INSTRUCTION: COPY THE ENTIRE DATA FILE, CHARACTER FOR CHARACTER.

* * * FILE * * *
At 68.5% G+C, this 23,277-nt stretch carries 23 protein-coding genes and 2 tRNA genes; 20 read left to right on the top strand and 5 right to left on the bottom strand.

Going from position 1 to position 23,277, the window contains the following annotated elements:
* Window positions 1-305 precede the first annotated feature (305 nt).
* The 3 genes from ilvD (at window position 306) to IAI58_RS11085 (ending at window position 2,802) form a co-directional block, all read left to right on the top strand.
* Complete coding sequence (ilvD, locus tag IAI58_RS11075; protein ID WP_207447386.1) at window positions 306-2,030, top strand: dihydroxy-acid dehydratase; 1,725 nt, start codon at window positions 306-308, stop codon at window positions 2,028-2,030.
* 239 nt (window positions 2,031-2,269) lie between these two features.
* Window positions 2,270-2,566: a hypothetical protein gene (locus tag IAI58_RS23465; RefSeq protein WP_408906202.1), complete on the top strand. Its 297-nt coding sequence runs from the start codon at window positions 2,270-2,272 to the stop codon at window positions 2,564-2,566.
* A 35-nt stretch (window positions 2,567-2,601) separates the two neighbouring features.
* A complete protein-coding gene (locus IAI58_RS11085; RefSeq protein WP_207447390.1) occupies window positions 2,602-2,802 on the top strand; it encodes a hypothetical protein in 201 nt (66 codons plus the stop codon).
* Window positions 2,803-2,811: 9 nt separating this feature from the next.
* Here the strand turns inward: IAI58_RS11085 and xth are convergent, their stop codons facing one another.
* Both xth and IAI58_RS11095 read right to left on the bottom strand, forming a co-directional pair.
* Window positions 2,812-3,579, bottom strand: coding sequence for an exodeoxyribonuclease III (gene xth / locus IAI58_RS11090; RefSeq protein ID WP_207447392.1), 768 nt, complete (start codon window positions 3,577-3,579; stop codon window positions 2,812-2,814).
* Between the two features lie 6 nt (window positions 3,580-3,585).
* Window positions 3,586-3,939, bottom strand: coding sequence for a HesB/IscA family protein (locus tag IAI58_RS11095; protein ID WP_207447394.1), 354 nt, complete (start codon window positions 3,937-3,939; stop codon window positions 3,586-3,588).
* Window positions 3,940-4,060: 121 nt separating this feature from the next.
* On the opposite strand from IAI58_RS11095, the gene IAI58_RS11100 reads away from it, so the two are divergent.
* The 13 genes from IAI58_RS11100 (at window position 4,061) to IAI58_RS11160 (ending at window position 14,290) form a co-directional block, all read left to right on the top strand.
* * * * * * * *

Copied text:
At 68.5% G+C, this 23,277-nt stretch carries 23 protein-coding genes and 2 tRNA genes; 20 read left to right on the top strand and 5 right to left on the bottom strand.

Going from position 1 to position 23,277, the window contains the following annotated elements:
* Window positions 1-305 precede the first annotated feature (305 nt).
* The 3 genes from ilvD (at window position 306) to IAI58_RS11085 (ending at window position 2,802) form a co-directional block, all read left to right on the top strand.
* Complete coding sequence (ilvD, locus tag IAI58_RS11075; protein ID WP_207447386.1) at window positions 306-2,030, top strand: dihydroxy-acid dehydratase; 1,725 nt, start codon at window positions 306-308, stop codon at window positions 2,028-2,030.
* 239 nt (window positions 2,031-2,269) lie between these two features.
* Window positions 2,270-2,566: a hypothetical protein gene (locus tag IAI58_RS23465; RefSeq protein WP_408906202.1), complete on the top strand. Its 297-nt coding sequence runs from the start codon at window positions 2,270-2,272 to the stop codon at window positions 2,564-2,566.
* A 35-nt stretch (window positions 2,567-2,601) separates the two neighbouring features.
* A complete protein-coding gene (locus IAI58_RS11085; RefSeq protein WP_207447390.1) occupies window positions 2,602-2,802 on the top strand; it encodes a hypothetical protein in 201 nt (66 codons plus the stop codon).
* Window positions 2,803-2,811: 9 nt separating this feature from the next.
* Here the strand turns inward: IAI58_RS11085 and xth are convergent, their stop codons facing one another.
* Both xth and IAI58_RS11095 read right to left on the bottom strand, forming a co-directional pair.
* Window positions 2,812-3,579, bottom strand: coding sequence for an exodeoxyribonuclease III (gene xth / locus IAI58_RS11090; RefSeq protein ID WP_207447392.1), 768 nt, complete (start codon window positions 3,577-3,579; stop codon window positions 2,812-2,814).
* Between the two features lie 6 nt (window positions 3,580-3,585).
* Window positions 3,586-3,939, bottom strand: coding sequence for a HesB/IscA family protein (locus tag IAI58_RS11095; protein ID WP_207447394.1), 354 nt, complete (start codon window positions 3,937-3,939; stop codon window positions 3,586-3,588).
* Window positions 3,940-4,060: 121 nt separating this feature from the next.
* On the opposite strand from IAI58_RS11095, the gene IAI58_RS11100 reads away from it, so the two are divergent.
* The 13 genes from IAI58_RS11100 (at window position 4,061) to IAI58_RS11160 (ending at window position 14,290) form a co-directional block, all read left to right on the top strand.